Agency: Leo Burnett London
By CLAIRE BEALE, campaignlive.co.uk, Friday, 04 July 1997 12:00AM
There is a pleasing symmetry to the fact that, as Tim Wootton bows
out of television sales after 27 years, the market is on the brink of
At a time when ITV prepares to tackle the challenges of digital
television, Wootton - the departing chairman of the ITV sales house,
TSMS - seems to be a man from a bygone age of television.
That’s not to say that Wootton, known affectionately as ’Spitter’ by his
legion of admirers, has had his day, just that his scrupulously honest
approach and diplomatic public demeanor are more indicative of a
brand-leading ITV than one in danger of disintegrating under the weight
of internal power games and strident competition.
Yet as Wootton prepares to bow out of the ITV sales mire for the - er -
media buying mire (next week Wootton takes over as the new non-executive
chairman of Zenith Media UK), he can look back on a chequered
When Wootton entered the business in 1970 at Anglia (’a lovely place to
work if daddy could afford to send you,’ he explains), his boss was a
retired Marine colonel whose second-in-command was a Polish squadron
leader. It was a gentlemanly profession and Anglia was no heavy sell. As
a sales rep for the Lincolnshire region with a fixed quota of spots,
Wootton had time to develop a keen interest in national hunt racing.
’Back then, ITV was a monopoly, very Reithian and was seen as a public
service,’ Wootton says. ’It was frustrating for the advertisers.’ Very
frustrating, too, for the young Wootton, who had sold luncheon meat from
the back of a car and who knew the customer was king.
But for all that, Wootton - whose appearance and fatherly manner belie
his 48 years - cherishes the good old days. ’The ITV companies had
hearts, more soul, the ambience was gentlemanly. Now it’s a much more
professional, aggressive operation,’ he says.
Wootton himself must take part of the credit (or is it blame?) for this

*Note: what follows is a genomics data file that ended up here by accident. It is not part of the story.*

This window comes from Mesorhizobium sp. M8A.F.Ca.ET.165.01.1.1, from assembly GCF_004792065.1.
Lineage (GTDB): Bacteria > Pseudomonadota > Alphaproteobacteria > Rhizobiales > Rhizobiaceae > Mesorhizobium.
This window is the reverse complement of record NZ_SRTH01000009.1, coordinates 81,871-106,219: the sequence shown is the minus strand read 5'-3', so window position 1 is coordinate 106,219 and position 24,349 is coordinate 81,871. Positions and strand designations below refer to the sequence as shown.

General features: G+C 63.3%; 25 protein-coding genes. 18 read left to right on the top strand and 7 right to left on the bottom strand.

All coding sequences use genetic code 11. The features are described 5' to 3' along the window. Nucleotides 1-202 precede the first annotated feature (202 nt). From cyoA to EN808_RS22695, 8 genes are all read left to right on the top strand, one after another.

sea-change. For it was his sales initiative that was to transform the
entire structure of ITV sales and which will be Wootton’s lasting
’To me it was obvious,’ Wootton explains. ’Sales were contracting and
you might as well be driving that rather than waiting to see if you’d
get a job.’ Wootton launched the UK’s first ITV sales house, TSMS, with
his then partner, Dick Emery, in 1989.
’Some people were petrified about the idea of a sales house, some didn’t
think it would work, the competition was very sniffy about it and the
agencies and clients were very worried about confidentiality,’ Wootton
Yet TSMS set the agenda and other sales operations followed suit to the
extent that, with sales now concentrated into three sales points,
predictions of a further reduction down to two are widespread. TSMS is
the one usually served with a death warrant. Such gloomy forecasts have,
Wootton says, been the biggest challenge. ’We’ve hung on in there and
we’ve done a reasonably good job for our clients, despite being
perceived as the weaker of the three.’
In Wootton’s opinion, it is this three-way tussle between the ITV owners
- Carlton, Granada and United News and Media (which owns TSMS) - which
is holding back the ITV network. ’Nothing will happen in ITV unless the
three main players work together,’ he says. ’I think it is indicative,
and very sad, that you have Marcus (Plantin, the network director)
leaving and confusion within the structure. ITV needs a master and not a
servant to run it - and the three big players have to accept that if
they go for a servant they’ll get a weak administrator - and all the
problems they have will just go on and on and ITV will decline more than
it needs to.’
From the perspective of one escaping the mire, Wootton endorses the idea
of greater co-operation.
While sales unity is still some way off being legally acceptable,
Wootton sees no reason why all the back-of-house operations, everything
but direct selling of the product, can’t be performed in one building.
’It’s ludicrous not to.’
At Zenith, Wootton will help the company get more cosy with its
’I can be avuncular in helping Graham Duff (Zenith’s chief executive)
get a closer relationship with some of the large clients and, after 27
years, I have a good address book and I know a lot of people.’
The other attraction of Zenith is, he believes, the company’s integrity.
’I have many faults, I’m not very clever, really, but one thing I’ve
never done is anything dishonest. Zenith, to my knowledge, has never
done anything shady.’ A nice change from ITV sales?
The Wootton file
Anglia Television, sales representative
Anglia, group marketing director
Anglia, managing director, sales and marketing
TSMS, joint managing director
TSMS, chief executive
Zenith, non-executive chairman
This article was first published on campaignlive.co.uk